Since the Second World War, the United States spurred global economic growth and made substantial investments in Europe and Asia. As European nations face a crisis in Ukraine, China seeks to be the preeminent power in the Western Pacific and consolidate Asia into an exclusive bloc that is deferential to Chinese national and security interests. India's economic rise since the 1990s has created the potential to transform it into a 21st Century Great Power. India-US cooperation at this historic moment is pivotal to maintain an international order of peace and security where nations can harmoniously rise together to meet the challenges of the future.

On March 16, Gov. Jon Hunstman, Chairman, Atlantic Council and Mr. Fred Kempe, President and CEO, Atlantic Council, spoke on US-India relations and India's role in the emerging world order at Ananta Aspen Centre in New Delhi, India.

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In 2012, the Obama administration announced that it was going to be intensifying its focus to the Asia-Pacific in a policy popularly known as the "rebalance to Asia." The objective was to address the fact that the balance of powers in the Asia-Pacific region shifted in China's favor following the 9/11 attacks and the U.S. war on terror. The policy signaled that the US would be refocusing its interests and resources toward the Asia-Pacific region by investing and developing new capabilities, strengthening existing alliances and investing in key partnerships. This "concert of democracies" strategy involved courting democracies in the region to manage the uncertainties caused by a rising China.

Currently, it is unclear whether there will be any formal version of a policy such as the Quadrilateral Strategic Dialogue (QSD) that was unveiled in 2007 by the Japanese Prime Minister, Shinzo Abe. But what is clear is the bilateral relations between Asia's maritime democracies — India, the United States, Australia and Japan — are stronger than ever. These four countries interact regularly at a military-to-military level as well share intelligence regularly.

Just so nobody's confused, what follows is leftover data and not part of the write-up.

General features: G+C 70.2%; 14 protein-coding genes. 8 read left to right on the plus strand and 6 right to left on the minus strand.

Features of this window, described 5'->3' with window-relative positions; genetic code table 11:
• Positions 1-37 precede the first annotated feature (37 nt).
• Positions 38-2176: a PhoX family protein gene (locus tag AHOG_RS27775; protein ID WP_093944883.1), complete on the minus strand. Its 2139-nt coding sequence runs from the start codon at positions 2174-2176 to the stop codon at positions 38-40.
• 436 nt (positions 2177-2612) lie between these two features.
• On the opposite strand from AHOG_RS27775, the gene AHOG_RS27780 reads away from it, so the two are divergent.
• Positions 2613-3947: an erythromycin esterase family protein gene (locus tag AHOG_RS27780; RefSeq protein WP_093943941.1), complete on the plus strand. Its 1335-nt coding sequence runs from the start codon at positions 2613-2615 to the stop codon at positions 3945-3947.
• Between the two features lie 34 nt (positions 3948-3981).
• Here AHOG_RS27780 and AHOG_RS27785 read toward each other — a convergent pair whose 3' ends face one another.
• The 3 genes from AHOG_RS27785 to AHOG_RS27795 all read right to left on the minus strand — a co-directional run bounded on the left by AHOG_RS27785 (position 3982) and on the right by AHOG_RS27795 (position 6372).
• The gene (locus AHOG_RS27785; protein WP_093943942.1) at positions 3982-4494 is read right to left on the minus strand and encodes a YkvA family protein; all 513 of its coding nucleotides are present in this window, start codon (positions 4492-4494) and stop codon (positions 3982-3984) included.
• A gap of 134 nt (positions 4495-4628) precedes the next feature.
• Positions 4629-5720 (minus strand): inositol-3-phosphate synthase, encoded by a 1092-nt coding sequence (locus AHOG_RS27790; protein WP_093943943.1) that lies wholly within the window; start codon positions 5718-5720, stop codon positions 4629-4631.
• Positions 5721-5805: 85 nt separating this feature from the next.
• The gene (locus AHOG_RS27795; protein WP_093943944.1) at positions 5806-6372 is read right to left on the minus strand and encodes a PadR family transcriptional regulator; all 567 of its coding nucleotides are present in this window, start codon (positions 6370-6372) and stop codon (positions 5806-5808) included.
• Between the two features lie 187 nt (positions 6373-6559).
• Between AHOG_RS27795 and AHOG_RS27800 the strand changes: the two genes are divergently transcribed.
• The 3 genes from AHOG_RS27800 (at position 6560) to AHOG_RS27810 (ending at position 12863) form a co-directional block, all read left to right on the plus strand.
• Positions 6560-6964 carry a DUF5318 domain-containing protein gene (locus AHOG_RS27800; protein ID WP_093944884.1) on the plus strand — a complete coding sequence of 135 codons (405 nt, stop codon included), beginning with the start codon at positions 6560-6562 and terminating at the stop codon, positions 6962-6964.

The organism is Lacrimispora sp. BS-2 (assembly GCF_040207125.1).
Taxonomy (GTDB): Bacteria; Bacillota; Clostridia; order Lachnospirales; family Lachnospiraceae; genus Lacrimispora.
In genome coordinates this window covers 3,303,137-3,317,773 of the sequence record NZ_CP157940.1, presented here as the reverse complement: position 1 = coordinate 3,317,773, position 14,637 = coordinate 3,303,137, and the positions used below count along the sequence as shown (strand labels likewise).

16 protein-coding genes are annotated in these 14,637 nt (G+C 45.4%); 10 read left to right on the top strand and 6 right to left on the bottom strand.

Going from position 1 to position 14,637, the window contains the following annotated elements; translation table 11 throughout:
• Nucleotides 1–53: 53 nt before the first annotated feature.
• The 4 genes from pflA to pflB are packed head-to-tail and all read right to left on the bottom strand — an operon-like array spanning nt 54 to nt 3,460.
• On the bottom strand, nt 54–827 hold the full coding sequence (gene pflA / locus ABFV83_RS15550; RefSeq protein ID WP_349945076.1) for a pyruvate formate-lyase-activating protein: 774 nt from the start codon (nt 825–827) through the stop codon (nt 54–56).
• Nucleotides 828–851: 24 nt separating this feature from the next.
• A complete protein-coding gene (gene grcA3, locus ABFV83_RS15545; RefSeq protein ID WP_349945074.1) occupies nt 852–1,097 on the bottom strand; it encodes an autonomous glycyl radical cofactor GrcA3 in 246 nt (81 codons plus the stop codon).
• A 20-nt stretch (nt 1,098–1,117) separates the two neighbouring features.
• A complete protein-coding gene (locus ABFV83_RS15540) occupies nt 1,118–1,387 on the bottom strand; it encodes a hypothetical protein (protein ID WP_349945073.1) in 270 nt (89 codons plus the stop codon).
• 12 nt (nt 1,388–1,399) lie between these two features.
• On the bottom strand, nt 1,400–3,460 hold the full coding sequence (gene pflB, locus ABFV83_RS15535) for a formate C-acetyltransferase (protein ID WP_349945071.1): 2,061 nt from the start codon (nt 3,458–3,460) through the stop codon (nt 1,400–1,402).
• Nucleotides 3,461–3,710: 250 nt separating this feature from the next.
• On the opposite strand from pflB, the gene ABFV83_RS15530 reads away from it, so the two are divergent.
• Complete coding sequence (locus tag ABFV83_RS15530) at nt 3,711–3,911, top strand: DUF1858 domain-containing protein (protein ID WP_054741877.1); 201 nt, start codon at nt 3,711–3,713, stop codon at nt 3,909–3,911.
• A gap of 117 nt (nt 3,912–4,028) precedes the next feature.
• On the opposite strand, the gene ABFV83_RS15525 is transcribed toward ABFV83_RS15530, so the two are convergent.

The United States' "rebalance to Asia" was always going to be complicated because of the special nature of the U.S. relationship with China. While the United States and China compete on geopolitical and military terms, they are also deeply dependent on each other economically. To add to the complexity, China has slowly but steadily replaced the United States as the largest trading partner for almost all the Asian states, and many of these states consider China as an important vehicle for their future growth. Thus, the United States and its allies in Asia find themselves in a difficult situation: they want the United States to protect them from any Chinese aggression but at the same time also want the United States to be sensitive to Chinese interests.

There is no denial that the U.S. presence in Asia provides stability and certainty to India. There is also increasingly less doubt that India finds comfort in a U.S.-centric world order based on shared values and mutual perceptions of stability. The U.S. presence in Asia ensures peaceful resolution of disputes as well as economic progress. It is unclear if India has the capacity or the resources to address challenges posed by a rising China on its own or with the cooperation of its other allies. For this reason, it is important that India and the United States deepen their engagement on military, economic and security levels to make the U.S. rebalance a success.






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